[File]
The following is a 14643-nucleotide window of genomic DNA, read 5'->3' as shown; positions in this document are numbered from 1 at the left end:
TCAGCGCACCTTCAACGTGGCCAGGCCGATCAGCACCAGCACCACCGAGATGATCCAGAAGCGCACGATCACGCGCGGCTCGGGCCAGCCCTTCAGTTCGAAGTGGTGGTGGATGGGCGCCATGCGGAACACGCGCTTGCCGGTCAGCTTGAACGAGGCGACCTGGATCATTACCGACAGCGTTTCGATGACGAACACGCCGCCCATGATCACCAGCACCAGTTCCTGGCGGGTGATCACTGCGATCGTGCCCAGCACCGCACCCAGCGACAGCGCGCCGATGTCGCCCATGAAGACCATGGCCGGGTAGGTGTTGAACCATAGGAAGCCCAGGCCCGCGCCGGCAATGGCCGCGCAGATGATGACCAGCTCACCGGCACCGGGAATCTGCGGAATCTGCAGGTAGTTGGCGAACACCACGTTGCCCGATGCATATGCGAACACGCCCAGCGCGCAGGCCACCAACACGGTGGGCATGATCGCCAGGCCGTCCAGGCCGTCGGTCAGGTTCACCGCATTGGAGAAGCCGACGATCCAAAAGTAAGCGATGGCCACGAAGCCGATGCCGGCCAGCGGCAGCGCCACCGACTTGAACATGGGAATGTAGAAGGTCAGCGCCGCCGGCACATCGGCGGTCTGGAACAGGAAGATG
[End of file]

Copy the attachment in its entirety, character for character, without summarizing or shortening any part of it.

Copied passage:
The following is a 14643-nucleotide window of genomic DNA, read 5'->3' as shown; positions in this document are numbered from 1 at the left end:
TCAGCGCACCTTCAACGTGGCCAGGCCGATCAGCACCAGCACCACCGAGATGATCCAGAAGCGCACGATCACGCGCGGCTCGGGCCAGCCCTTCAGTTCGAAGTGGTGGTGGATGGGCGCCATGCGGAACACGCGCTTGCCGGTCAGCTTGAACGAGGCGACCTGGATCATTACCGACAGCGTTTCGATGACGAACACGCCGCCCATGATCACCAGCACCAGTTCCTGGCGGGTGATCACTGCGATCGTGCCCAGCACCGCACCCAGCGACAGCGCGCCGATGTCGCCCATGAAGACCATGGCCGGGTAGGTGTTGAACCATAGGAAGCCCAGGCCCGCGCCGGCAATGGCCGCGCAGATGATGACCAGCTCACCGGCACCGGGAATCTGCGGAATCTGCAGGTAGTTGGCGAACACCACGTTGCCCGATGCATATGCGAACACGCCCAGCGCGCAGGCCACCAACACGGTGGGCATGATCGCCAGGCCGTCCAGGCCGTCGGTCAGGTTCACCGCATTGGAGAAGCCGACGATCCAAAAGTAAGCGATGGCCACGAAGCCGATGCCGGCCAGCGGCAGCGCCACCGACTTGAACATGGGAATGTAGAAGGTCAGCGCCGCCGGCACATCGGCGGTCTGGAACAGGAAGATG